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Gas utilities look to hydrogen, renewables integration while facing 'existential threat' of decarbonization – Utility Dive

Gas utilities face a dilemma as they try to balance affordability relative to electric alternatives with the need to decarbonize, said Moody’s. Their long-term advantage, however, may be the sheer volume of energy delivered.
“LDCs can reduce emissions in a number of different ways, many of which would incur additional costs that would be borne by end users,” Moody’s said. That could lead to additional scrutiny from regulators and make them less competitive with electric alternatives.
However, LDCs have a “key strategic advantage,” said Moody’s. They can “reliably deliver a significant amount of energy on demand that may be extraordinarily expensive to replace.”
“This creates a substantial barrier to replacing them, although this may vary materially by region,” the ratings agency said.
Gas companies understand the challenge they face, according to Karen Harbert, CEO and president of the American Gas Association. The policy recommendations included in the Guidehouse study are “excellent guidance” for a sector that must embrace a low-carbon future, she said in a statement.
The report provides recommendations for regulators, policymakers, stakeholder groups and utilities, including for the Federal Energy Regulatory Commission and Department of Energy to work on rules to improve interdependencies between the electric and gas sector. FERC, the report said, could establish baseline resilience requirements for jurisdictional energy systems, and classify pipeline and distribution infrastructure as critical loads for electric service. 
“AGA and its members are talking to policymakers at every level about adopting these necessary strategies,” Harbert said.
Separately on Monday, National Grid published a white paper examining gas distribution system decarbonization strategies. The paper was developed with RMI. The Regulatory Assistance Project, the Environmental Defense Fund and several other utilities participated.
The group identified six broad strategies for LDCs: improving gas infrastructure planning, designing decarbonization plans to benefit customers and communities; creating gas utility innovation programs and funding; evolving the gas business model; developing an efficient and flexible building sector; and establishing low-carbon heating and fuel standards.
Low-carbon heating and fuel standards may help utilities invest in decarbonization technologies and provide “market and regulatory certainty” for those technologies,” the report said. Examples include renewable natural gas procurement targets set by the California Public Utilities Commission or a Colorado standard requiring gas utilities to develop comprehensive plans to reduce methane and carbon dioxide emissions at the lowest reasonable cost.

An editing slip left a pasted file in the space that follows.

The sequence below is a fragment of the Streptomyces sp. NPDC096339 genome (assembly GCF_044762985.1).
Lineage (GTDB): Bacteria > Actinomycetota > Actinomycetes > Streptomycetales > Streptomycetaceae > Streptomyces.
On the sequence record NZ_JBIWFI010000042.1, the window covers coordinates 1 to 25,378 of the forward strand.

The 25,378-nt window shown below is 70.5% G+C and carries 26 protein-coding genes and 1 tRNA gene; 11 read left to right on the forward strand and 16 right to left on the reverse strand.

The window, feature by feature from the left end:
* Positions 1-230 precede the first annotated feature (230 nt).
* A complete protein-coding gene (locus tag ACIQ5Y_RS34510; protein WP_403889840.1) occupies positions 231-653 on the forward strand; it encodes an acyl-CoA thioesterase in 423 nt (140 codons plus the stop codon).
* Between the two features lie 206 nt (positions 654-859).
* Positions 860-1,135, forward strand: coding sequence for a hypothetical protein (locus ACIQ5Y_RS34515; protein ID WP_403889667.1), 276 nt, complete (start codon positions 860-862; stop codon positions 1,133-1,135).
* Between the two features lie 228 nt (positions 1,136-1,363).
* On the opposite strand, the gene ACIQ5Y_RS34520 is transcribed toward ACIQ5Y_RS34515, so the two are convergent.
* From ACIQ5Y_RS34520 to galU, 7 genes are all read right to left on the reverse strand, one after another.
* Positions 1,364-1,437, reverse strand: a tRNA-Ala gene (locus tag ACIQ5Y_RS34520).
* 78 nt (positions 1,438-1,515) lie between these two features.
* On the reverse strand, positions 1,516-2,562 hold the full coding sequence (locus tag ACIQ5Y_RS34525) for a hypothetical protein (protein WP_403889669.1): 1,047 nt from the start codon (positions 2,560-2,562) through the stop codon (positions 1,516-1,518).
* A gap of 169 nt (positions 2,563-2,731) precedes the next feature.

The RMI/National Grid white paper findings are similar to American Gas Association research concluding the gas system is “essential” to meeting the United States’ greenhouse gas emissions goals, said Juan Alvarado, American Gas Association’s senior director of energy analysis.
AGA in February published “Net-Zero Emissions Opportunities for Gas Utilities,” concluding “large amounts of renewable and low-carbon electricity and gases and negative emissions technologies will be required to meet an economy-wide 2050 net-zero target.”
Despite the higher costs of hydrogen and renewable natural gas, “their use is likely to move forward in many jurisdictions,” Moody’s said in its report.
“While fluctuations in natural gas prices can lead to significant volatility in rates for customers, the forward curve for natural gas indicates that LDC customer rates will decline over the next few years, reinforcing the sector’s position as the cheapest, most reliable energy provider for space and water heating,” Moody’s said.
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Topics covered: smart grid tech, clean energy, regulation, generation, and much more.
A Republican Senate "might be the end, potentially the end, of Richard Glick at FERC,” said Ari Peskoe, director of Harvard Law School's Electricity Law Initiative.
New laws, corporate commitments and favorable economics are giving a significant boost to renewable energy in the U.S., but there are multiple headwinds around grid interconnections, transmission, supply chains and trade disputes.
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Topics covered: smart grid tech, clean energy, regulation, generation, and much more.

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